Looking ahead: Who could be headed to Chase and who could be disappointed


With NASCAR halfway to the Chase for the Sprint Cup, the pressure builds on drivers who have yet to win and all but secure a chance to race for the title.

There have been nine different winners this season (compared to 10 a year ago), leaving seven spots for the Chase to be determined by points – at this time.

Last year, there were 13 winners when the Chase began, leaving three spots open for those via points. It likely will be about the same this year.

So, as the series heads to Pocono Raceway to begin a stretch of 13 races in 15 weeks, here’s a look at who is in contention for those final Chase spots and the chances they have of making it.



Chase appearances: 2 (best finish 11th in 2007 & 2012)

Points position: 2nd (ranks first among winless drivers)

Notable performances: Has led the most laps in last three points races but did not win any of those.

Why he’ll make Chase: Clearly has one of the fastest cars and even if he doesn’t win, he should make it via points.

Why he won’t make Chase: He and team decide to take four-week summer vacation and miss a few races. Would have to be that drastic.



Chase appearances: 0

Points position: 7th (ranks second among winless drivers)

Notable performances: Has an average finish of 9.7 at the seven tracks the series has run that will host a Chase race.

Why he’ll make Chase: It’s amazing that the former Daytona 500, Sprint All-Star and Brickyard 400 winner has not made the Chase in his career. Everything finally goes his way.

Why he won’t make Chase: Can’t afford a number of poor finishes. If only three drivers make the Chase on points as happened last year, he could be teetering on the edge if he doesn’t win a race.



Chase appearances: 5 (best finish 4th in 2012)

Points position: 8th (ranks third among winless drivers)

Notable performances: 4th at Phoenix and Dover.

Why he’ll make Chase: Should score a win to secure a spot. Could come this weekend at Pocono where he won in 2013 and has two top-two finishes in last five starts there.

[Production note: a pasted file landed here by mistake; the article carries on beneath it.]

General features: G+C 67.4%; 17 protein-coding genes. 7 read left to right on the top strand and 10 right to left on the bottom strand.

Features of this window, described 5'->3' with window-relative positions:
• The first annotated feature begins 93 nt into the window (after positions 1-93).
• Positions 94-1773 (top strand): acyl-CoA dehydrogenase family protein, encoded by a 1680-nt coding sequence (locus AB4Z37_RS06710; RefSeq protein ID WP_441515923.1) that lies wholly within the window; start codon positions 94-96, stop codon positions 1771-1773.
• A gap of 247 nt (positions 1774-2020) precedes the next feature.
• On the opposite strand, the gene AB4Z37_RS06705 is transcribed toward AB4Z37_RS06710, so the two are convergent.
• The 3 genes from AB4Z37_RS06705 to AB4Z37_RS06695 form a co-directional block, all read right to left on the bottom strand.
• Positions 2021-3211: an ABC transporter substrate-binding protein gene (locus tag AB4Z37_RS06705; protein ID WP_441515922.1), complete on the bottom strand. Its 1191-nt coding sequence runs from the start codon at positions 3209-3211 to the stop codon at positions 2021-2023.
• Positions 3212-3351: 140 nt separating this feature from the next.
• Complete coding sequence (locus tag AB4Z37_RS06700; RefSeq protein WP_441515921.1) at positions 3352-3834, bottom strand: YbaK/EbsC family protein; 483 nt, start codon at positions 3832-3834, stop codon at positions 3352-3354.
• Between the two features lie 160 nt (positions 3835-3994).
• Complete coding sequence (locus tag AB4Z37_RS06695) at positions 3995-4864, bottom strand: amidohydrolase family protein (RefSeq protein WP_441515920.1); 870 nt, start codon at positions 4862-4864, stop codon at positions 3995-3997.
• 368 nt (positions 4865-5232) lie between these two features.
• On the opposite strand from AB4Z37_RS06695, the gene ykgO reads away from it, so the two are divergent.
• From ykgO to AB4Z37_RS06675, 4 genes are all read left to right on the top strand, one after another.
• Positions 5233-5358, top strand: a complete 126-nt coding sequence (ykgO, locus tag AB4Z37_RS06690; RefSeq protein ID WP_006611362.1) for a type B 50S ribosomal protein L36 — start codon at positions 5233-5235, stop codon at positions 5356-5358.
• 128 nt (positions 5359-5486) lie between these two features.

Why he won’t make Chase: He didn’t win until Atlanta last year – two races before the Chase cutoff. That race moved, so he won’t have that track to bail him out if he doesn’t have a win that late in the season.



Chase appearances: 10 (best finish 2nd in 2007)

Points position: 9th (ranks fourth among winless drivers)

Notable performances: 3rd at Bristol. Led 87 laps in Daytona 500 but was collected in last-lap wreck.

Why he’ll make Chase: There could be no worse disappointment than not to make the Chase in his final full season. If things get hairy, the full resources of Hendrick Motorsports will be focused on getting him in the Chase, much like how Kasey Kahne won late to make last year’s Chase.

Why he won’t make Chase: If he has more speeding penalties on pit road at the wrong time. One such penalty likely cost him a shot to win at Martinsville.



Chase appearances: 1 (best finish 16th in 2014)

Points position: 10th (ranks fifth among winless drivers)

Notable performances: 5th at Dover

Why he’ll make Chase: He’s been steady all season with no finish worse than 26th and only two finishes of 20th or worse. He’s maximizing what the car and team are providing.

Why he won’t make Chase: He’s about two poor finishes from falling too far out of the third spot among winless drivers – the likely cutoff for winless drivers to make the Chase – if he doesn’t score a victory.



Chase appearances: 0

Points position: 12th (ranks sixth among winless drivers)

Notable performances: 3rd at Talladega and 4th at Auto Club Speedway